W3C home > Mailing lists > Public > ietf-http-wg-old@w3.org > January to April 1997

RE: Unverifiable Transactions / Cookie draft

From: Phillip M. Hallam-Baker <hallam@ai.mit.edu>
Date: Tue, 18 Mar 1997 14:30:52 -0500
Message-Id: <01BC33AB.E742CC30@crecy.ai.mit.edu>
To: "'hedlund@best.com'" <hedlund@best.com>, Steve Madere <madere@dejanews.com>
Cc: "http-wg@cuckoo.hpl.hp.com" <http-wg@cuckoo.hpl.hp.com>
>On Tue, 18 Mar 1997, Steve Madere wrote:
>> if you take away the auto-cookie capability, sites will be forced to 
>> require users to register and "login" to get this kind of control.

>Absolutely not.  I refuse to write a first draft business plan for the
>other methods that would prevent this from being true, but others have
>already provided the general idea.  Your assertion is not supportable.

I propose that we do away with auto cookies altogether. The idea is
both obnoxious and unnecessary. They are a very unsatisfatory solution
to the demographics problem in any case. The advertisers latched onto
them because that was all they had.

I proposed an alternative mechanism over two years ago, an limited
linkability session identifier which would permit a site administrator
to track users within a particular site but not across sites.

I believe that this is the best compromise between personal privacy and 
site administration. The disconnect between each page download
is an artifact of the HTTP protocol. There are many legitimate reasons
why a server needs to be able to track a user - generation of personalised
content being one.

The privacy question could be settled in extremis by allowing the user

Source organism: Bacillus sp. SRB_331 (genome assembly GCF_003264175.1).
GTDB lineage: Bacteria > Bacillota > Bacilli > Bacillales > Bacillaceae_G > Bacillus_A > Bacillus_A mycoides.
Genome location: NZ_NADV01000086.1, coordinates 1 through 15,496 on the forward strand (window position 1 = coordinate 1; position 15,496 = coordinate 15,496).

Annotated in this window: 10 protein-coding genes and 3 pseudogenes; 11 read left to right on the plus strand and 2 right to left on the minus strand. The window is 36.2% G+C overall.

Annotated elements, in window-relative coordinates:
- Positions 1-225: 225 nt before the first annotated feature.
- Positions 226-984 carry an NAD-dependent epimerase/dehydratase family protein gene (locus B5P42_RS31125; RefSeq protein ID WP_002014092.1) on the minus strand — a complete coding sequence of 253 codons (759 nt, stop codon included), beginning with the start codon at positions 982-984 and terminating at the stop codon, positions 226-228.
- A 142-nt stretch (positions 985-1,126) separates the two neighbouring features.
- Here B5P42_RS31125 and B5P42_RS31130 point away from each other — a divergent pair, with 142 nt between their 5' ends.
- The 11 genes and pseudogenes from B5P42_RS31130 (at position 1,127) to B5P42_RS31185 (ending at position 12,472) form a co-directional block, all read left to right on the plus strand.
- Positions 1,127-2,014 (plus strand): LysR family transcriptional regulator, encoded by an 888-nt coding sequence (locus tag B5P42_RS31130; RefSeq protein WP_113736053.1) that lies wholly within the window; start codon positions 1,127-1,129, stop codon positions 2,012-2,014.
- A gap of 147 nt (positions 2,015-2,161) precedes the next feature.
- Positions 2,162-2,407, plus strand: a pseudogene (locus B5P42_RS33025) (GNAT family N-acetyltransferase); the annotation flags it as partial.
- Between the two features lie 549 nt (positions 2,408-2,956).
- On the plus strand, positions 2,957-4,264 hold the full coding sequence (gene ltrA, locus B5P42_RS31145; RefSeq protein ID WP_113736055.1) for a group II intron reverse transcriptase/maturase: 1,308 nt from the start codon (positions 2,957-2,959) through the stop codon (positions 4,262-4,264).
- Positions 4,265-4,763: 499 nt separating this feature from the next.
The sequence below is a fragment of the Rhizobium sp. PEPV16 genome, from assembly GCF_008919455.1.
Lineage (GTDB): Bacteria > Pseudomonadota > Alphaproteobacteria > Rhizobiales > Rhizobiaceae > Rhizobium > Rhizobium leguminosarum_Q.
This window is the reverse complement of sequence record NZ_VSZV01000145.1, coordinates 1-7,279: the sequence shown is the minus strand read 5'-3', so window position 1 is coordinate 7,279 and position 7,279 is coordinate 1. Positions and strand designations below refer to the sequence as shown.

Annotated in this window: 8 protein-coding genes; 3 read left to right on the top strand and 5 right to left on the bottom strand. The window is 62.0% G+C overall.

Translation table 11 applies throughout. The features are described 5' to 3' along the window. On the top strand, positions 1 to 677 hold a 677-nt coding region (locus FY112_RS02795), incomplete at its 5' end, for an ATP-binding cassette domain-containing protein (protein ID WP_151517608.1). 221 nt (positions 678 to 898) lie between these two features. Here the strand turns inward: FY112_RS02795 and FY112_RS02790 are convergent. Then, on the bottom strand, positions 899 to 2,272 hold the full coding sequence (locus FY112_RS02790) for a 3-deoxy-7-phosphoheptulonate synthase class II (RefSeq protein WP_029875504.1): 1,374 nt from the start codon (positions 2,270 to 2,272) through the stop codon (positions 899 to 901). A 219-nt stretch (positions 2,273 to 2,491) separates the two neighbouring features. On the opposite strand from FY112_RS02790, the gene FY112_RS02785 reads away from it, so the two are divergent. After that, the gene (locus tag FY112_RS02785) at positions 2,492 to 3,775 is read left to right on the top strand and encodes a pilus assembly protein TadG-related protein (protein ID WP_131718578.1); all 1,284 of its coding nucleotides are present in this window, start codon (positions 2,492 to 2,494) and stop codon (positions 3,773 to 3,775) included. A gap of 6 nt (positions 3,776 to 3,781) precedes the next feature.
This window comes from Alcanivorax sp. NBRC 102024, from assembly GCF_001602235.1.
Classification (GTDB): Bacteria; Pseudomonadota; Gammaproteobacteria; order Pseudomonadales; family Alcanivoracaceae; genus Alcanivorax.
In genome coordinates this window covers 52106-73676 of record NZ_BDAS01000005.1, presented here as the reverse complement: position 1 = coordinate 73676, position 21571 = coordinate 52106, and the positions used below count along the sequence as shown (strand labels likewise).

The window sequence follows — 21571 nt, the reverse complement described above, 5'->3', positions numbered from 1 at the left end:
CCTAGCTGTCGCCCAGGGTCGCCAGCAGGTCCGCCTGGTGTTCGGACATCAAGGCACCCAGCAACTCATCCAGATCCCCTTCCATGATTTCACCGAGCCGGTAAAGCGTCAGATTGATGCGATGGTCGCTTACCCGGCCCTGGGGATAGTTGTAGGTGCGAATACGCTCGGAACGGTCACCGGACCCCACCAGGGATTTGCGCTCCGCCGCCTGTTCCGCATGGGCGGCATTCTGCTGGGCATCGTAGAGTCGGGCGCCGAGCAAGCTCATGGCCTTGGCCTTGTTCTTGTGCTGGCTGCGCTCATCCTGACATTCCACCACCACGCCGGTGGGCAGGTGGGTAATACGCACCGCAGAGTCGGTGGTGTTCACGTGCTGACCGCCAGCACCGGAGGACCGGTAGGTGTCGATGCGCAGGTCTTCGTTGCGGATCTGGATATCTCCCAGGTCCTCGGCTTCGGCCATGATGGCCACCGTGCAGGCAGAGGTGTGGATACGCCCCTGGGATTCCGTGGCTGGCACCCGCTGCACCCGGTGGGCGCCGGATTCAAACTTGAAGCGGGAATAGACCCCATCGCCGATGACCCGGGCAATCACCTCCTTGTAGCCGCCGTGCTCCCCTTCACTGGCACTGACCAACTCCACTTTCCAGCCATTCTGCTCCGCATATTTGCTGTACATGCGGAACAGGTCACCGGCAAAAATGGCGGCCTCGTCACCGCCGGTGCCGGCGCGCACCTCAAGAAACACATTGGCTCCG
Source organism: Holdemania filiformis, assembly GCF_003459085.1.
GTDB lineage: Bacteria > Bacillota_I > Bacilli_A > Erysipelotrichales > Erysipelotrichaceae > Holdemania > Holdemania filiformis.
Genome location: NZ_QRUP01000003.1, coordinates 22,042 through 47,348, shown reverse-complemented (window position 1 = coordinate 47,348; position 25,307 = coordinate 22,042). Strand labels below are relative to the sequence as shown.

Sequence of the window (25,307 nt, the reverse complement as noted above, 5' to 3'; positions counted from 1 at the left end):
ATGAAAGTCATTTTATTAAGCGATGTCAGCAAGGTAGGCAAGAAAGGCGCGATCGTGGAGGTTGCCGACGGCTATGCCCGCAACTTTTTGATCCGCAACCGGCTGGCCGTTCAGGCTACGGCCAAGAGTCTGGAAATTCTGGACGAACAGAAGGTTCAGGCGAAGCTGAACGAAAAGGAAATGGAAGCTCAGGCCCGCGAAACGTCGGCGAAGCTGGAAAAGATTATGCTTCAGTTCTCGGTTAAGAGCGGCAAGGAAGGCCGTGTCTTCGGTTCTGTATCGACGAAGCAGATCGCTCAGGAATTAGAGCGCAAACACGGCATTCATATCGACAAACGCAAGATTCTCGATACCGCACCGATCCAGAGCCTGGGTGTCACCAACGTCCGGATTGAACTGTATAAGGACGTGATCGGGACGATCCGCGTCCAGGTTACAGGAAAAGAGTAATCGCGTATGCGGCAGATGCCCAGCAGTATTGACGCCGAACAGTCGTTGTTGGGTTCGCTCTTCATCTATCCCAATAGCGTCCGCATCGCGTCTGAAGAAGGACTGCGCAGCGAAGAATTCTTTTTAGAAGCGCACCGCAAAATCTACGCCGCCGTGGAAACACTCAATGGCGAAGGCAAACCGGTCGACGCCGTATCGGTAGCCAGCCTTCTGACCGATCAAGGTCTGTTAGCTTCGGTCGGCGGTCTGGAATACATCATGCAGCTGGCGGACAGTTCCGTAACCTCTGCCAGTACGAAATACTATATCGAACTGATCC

to select which sites to send session IDs to and which to not send them 
to.

Note that the implementation of the session ID requires no more than fifty
lines of code if you are already using MD5 or SHA.

I know that the vendors have wedged themselves into another idea but the
fact we can't agree on it indicates to my view that it was a lousy idea in
the first place. But as with most IETF ideas the argument keeps being
repeated "you should have brought this up months before". I did, I
was fobbed off with the response "we are only a few months from 
agrement". Two years later I see no prospect of consensus. Let us
face it cookies are a busted flush. They are considered so obnoxious 
that one country (Germany) has passed privacy legislation in response 
to them. How anyone could imagine that a working group could
reach consensus in this situation is beyone me.

Proposed: The cookie draft is written to reflect the privacy issues 
irrespective of the desires of demographic tracking companies.

The session ID draft is at:

http://www.w3.org/pub/WWW/TR/WD-session-id.html

I *REALLY* will be pissed if people again try to claim that the light is
at the end of the tunnel and that its too late to change. The train has
crashed inside the tunnel and its too damn late to bore another. Lets
at least consider taking the alternative route.

	Phill
Received on Tuesday, 18 March 1997 11:51:34 EST

This archive was generated by hypermail pre-2.1.9 : Wednesday, 24 September 2003 06:32:31 EDT